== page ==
Fibrosarcoma is a tumor of fibroblasts, the cells that create fibrous tissues. In newborns and infants up to about three years old, it is called Infantile Fibrosarcoma or congenital Infantile Fibrosarcoma (CFS). Fibrosarcoma affecting older children, adolescents and adults is sometimes called Adult-Type Fibrosarcoma (ATFS). Fibrosarcoma tumors often arise in the arms or legs, but may arise in the head, neck, and trunk as well. Fibrosarcomas are malignant and will often invade local tissues surrounding the tumor. They can sometimes spread to the lungs, and occasionally other sites via the bloodstream.
Fibrosarcoma tumors can grow in bones, tendons, ligaments, fasciae that cover muscle tissue, and other connective tissues. tumors usually appear in the arms, legs or torso, but the head and neck can also be affected.
The “adult” form of fibrosarcoma can occur in children and adolescents between the ages of 10 and 15. In these patients, fibrosarcoma tends to be more aggressive than the infantile form and usually requires more complex treatment.
SIGNS & SYMPTOMS
The symptoms of fibrosarcoma vary depending on size, location and spread of the tumor. Although each child may experience symptoms differently, some symptoms may include a painless or tender mass in an extremity or on the trunk, pain or soreness caused by nerves and muscles being squeezed by the tumor, or limping or other using legs, feet, arms or hands. In the bones, fibrosarcomas may become evident by pain and swelling. They may even grow large enough to cause the bone to fracture.
While doctors do not completely understand what causes fibrosarcoma and other soft-tissue tumors, genetic alterations may play a role. In some fibrosarcomas, the chromosomes in the cells have been rearranged. Studies show that in a few families, several members of the same generation can develop soft-tissue sarcomas. Some fibrosarcomas may be associated with burns or radiation therapy that has caused earlier trauma to the area. In addition, there may be a link between soft-tissue sarcomas and the development of other types of cancer.
In addition to a complete medical history and physical examination, your child’s doctor may order a biopsy. This is a simple surgical procedure in which a small tissue sample is taken from the tumor. Examination using a microscope will determine what kinds of cells are present, and enable the doctor to confirm the diagnosis of fibrosarcoma. It will also help determine how aggressive the tumor is.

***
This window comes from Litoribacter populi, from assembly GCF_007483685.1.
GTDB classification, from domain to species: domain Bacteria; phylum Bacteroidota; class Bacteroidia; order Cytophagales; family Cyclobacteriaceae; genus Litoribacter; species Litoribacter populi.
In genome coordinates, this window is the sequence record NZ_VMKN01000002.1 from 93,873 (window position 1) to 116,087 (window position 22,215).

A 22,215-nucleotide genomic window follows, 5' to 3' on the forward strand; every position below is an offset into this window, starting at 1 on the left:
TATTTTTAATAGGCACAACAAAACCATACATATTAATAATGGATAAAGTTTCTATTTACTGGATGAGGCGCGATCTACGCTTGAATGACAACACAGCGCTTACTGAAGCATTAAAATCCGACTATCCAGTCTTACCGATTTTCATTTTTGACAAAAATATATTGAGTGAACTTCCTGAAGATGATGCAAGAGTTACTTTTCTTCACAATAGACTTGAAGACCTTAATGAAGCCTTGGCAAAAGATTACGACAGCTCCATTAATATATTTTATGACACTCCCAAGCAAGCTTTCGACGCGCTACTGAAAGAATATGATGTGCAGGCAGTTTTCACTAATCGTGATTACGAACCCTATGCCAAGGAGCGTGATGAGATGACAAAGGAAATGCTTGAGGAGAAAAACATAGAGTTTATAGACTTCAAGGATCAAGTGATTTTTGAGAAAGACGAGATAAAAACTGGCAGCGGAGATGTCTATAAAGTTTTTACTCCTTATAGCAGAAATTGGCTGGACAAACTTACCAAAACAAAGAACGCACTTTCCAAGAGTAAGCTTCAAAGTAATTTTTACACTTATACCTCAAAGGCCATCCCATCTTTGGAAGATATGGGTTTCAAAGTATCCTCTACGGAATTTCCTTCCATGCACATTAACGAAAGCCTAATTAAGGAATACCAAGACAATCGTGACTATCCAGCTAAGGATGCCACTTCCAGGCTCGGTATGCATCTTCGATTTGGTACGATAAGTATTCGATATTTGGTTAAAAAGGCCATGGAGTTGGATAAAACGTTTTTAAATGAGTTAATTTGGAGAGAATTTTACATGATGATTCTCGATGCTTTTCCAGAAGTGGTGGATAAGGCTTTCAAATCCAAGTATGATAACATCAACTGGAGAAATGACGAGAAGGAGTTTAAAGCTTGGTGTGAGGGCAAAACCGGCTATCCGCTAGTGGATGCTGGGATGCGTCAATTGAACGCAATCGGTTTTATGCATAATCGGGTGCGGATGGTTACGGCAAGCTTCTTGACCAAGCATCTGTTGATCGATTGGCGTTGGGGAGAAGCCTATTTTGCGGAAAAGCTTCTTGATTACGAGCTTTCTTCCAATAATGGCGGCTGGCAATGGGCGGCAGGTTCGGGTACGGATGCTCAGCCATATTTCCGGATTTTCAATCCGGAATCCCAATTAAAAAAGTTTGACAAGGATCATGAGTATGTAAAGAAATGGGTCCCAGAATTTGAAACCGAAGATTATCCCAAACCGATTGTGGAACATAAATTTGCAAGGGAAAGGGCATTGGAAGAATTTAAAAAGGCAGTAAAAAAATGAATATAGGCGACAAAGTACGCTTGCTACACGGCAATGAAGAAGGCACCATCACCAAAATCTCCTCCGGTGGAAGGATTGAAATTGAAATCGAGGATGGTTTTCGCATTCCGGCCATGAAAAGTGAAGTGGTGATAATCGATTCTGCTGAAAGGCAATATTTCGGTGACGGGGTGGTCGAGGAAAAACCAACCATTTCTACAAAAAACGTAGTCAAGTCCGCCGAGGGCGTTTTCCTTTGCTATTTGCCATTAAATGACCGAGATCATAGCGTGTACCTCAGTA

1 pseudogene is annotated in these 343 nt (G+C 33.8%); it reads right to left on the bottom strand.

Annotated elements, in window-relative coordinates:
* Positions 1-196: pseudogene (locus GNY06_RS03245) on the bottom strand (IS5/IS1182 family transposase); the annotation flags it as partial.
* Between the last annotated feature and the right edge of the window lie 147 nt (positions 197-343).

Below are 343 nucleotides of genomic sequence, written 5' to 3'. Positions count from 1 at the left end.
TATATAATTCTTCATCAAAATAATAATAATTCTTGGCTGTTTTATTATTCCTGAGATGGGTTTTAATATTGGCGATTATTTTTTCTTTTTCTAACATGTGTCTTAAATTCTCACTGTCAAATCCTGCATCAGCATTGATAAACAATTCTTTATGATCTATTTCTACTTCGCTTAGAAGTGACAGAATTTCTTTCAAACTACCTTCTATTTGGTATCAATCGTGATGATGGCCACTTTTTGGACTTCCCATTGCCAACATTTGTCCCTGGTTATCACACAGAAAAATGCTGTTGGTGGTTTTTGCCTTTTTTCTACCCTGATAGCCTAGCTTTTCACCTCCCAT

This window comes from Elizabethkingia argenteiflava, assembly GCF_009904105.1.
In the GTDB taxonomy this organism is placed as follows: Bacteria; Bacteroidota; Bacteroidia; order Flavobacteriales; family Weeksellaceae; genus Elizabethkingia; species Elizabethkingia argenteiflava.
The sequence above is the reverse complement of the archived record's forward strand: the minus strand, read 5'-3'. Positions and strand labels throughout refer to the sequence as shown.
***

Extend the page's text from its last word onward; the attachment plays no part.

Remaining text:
X-rays may be ordered immediately. This diagnostic test uses invisible energy beams to create images on film of internal tissues, bones, and organs. X-rays are very helpful in diagnosing bone tumors and may help doctors tell the difference between a benign and malignant tumor. They also help the doctor decide which tests to perform next.
A computed tomography scan (called a CT or CAT scan) may be useful. This diagnostic imaging procedure combines x-rays and computer technology to produce detailed cross-sectional images (“slices”) of the body. Magnetic resonance imaging (MRI) may also be ordered. Using powerful magnets and a computer, MRI creates detailed images of organs and structures. It can help determine the size and extent of the mass, and its relationship to nearby muscle, bone, nerves and blood vessels.
Bone scanning, a nuclear imaging technique, is used to detect bone tumors and metastatic tumors (spread from the primary area). These scans can also help determine if there are abnormalities in other bones.
Once a diagnosis of fibrosarcoma is confirmed, the tumor is staged. Staging will assess whether the tumor has spread from its original location, and if so, how far. Determining the stage (size and extent of spread) and grade of the tumor (how aggressive the tumor appears when examined microscopically) will help your child’s doctor determine the best course of treatment. A fibrosarcoma is called localized if it has not spread beyond the bone where it arose or beyond nearby tissues. If it is metastatic, it has spread to other areas, such as the lungs, other bones, or to other organs or structures of the body.